OK, what happens if you leave the outdoor temperature at the 1 percent design temperature but change the indoor temperature. That’s your thermostat setpoint. Again, we’re changing only the dry bulb temperature. The software this time deals with the humidity by keeping the indoor relative humidity constant at 50 percent.
The graph above is similar to the other two. The slope of the curve is different because increasing the thermostat setpoint keeps the house warmer, which means less air conditioning. The percent change in cooling load is similar to what happens to the total cooling load when you change the outdoor temperature.
The Manual J indoor design temperature is 75 °F. A 2 °F decrease, from 75 to 73 °F, results in 6 percent more total cooling load. Keeping the thermostat at 70 °F, a 5 degree drop, adds nearly 16 percent more load. And keeping the thermostat at 68 °F increases the cooling load by 22 percent.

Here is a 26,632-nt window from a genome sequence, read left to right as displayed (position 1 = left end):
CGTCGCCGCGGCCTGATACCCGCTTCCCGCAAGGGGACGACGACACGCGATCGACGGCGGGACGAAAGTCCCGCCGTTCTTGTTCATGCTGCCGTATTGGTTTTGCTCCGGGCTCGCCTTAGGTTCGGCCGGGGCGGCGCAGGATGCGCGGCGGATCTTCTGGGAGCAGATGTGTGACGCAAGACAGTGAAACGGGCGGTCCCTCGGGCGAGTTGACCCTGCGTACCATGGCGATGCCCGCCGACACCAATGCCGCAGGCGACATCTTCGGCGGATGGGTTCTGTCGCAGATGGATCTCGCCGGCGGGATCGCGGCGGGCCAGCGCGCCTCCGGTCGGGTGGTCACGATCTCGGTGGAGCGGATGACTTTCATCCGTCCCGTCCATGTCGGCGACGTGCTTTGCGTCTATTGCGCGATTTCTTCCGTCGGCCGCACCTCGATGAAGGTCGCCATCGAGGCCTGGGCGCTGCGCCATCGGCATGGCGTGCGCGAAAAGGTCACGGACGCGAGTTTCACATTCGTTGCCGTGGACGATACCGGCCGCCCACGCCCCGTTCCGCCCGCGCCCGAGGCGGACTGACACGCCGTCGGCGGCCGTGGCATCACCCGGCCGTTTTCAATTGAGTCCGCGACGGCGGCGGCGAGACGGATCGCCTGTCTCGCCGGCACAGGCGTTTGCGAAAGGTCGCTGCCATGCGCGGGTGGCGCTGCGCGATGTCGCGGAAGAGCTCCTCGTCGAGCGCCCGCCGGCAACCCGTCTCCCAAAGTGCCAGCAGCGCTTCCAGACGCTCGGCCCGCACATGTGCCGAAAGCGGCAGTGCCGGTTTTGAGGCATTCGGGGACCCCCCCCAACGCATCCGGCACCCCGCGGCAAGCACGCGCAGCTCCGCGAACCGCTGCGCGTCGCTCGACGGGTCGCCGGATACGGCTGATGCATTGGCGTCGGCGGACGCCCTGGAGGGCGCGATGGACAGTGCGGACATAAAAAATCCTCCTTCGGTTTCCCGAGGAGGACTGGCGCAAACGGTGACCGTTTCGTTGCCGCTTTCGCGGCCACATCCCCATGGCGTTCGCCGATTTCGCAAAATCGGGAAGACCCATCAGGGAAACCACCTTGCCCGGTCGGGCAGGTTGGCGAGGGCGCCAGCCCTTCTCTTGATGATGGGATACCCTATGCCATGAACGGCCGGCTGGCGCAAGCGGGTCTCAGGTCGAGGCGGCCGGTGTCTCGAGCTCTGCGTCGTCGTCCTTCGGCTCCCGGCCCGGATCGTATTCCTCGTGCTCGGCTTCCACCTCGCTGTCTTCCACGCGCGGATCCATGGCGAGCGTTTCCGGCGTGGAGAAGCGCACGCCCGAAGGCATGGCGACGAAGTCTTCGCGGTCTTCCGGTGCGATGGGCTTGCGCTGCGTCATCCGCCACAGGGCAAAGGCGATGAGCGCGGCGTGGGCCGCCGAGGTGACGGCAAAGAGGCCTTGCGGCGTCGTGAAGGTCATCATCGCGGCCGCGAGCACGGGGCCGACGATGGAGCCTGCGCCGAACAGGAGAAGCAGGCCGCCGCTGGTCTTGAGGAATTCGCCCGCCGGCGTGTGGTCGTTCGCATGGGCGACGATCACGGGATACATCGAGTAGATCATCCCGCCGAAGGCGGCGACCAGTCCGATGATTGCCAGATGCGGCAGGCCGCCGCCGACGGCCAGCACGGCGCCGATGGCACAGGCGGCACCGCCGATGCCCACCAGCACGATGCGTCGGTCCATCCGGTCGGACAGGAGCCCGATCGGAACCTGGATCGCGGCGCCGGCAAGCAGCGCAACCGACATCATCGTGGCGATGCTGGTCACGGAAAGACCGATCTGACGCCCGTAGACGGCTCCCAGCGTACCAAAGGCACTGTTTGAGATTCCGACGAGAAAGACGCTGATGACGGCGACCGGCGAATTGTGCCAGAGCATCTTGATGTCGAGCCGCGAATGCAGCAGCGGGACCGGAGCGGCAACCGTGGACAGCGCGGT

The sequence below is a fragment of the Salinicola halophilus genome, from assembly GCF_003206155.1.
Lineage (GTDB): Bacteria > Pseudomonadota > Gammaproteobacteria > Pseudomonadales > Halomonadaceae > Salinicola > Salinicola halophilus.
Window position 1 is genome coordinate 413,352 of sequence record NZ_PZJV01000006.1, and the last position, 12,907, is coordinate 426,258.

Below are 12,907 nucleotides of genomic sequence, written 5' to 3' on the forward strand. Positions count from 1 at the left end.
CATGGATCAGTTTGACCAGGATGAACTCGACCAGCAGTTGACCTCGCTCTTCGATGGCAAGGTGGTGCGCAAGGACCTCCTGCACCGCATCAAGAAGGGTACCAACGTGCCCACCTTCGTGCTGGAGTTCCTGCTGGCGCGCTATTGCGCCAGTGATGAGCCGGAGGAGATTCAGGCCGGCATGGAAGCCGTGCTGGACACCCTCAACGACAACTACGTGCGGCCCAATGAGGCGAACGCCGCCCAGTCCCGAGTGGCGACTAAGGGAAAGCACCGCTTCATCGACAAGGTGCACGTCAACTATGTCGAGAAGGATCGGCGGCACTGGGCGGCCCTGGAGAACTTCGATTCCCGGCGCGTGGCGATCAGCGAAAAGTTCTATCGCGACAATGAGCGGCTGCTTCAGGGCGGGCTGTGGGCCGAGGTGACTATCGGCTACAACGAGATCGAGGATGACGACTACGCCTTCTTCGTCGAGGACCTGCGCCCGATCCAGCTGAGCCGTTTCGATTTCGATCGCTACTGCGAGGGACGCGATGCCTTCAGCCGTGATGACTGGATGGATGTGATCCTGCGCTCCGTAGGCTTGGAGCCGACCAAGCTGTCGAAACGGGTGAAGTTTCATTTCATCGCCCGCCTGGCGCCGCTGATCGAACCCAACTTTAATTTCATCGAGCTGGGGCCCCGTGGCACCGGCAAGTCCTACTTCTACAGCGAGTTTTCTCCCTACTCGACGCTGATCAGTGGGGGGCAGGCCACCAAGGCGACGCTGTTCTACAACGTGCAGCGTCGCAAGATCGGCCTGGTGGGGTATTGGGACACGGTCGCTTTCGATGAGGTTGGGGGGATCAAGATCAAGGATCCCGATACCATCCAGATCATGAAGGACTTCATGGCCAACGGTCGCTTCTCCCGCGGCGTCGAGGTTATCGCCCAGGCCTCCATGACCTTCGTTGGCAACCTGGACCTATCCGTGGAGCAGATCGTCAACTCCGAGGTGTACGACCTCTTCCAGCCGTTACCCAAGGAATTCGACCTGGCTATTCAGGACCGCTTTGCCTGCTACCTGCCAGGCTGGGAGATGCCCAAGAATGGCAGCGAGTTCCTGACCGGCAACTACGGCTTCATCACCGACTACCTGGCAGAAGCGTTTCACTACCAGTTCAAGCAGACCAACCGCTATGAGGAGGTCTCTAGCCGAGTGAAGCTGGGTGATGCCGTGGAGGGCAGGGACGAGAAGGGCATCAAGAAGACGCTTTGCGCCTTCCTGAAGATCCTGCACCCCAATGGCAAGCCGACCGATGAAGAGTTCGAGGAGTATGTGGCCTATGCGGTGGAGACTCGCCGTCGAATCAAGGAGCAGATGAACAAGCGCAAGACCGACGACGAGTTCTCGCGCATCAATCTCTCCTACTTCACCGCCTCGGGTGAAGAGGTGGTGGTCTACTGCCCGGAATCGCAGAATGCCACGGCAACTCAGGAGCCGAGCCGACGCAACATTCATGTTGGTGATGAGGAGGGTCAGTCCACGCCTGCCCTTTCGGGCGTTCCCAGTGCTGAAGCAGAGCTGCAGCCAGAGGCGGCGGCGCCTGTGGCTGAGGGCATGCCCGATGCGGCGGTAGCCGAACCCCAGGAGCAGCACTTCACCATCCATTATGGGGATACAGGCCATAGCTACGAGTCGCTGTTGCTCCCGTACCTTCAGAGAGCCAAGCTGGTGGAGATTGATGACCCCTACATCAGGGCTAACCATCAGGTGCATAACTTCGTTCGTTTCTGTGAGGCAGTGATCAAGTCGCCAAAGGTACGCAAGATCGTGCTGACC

On the humidity side, by keeping the relative humidity constant at 50 percent, the latent load increases as you lower the indoor temperature. That causes the change in sensible load to be less than the change in total load in this case.
In short, changing the indoor temperature increases or decreases the cooling load by ~3% for each degree of decrease or increase in this example.
If your goal is to cheat on a Manual J load calculation, the above graphs make clear that changing the outdoor and indoor setpoints can help you do that. But that’s also one of the easiest things for someone checking the reports to find. But my point here is simply to show the cooling load variation you get as the outdoor or indoor temperatures change.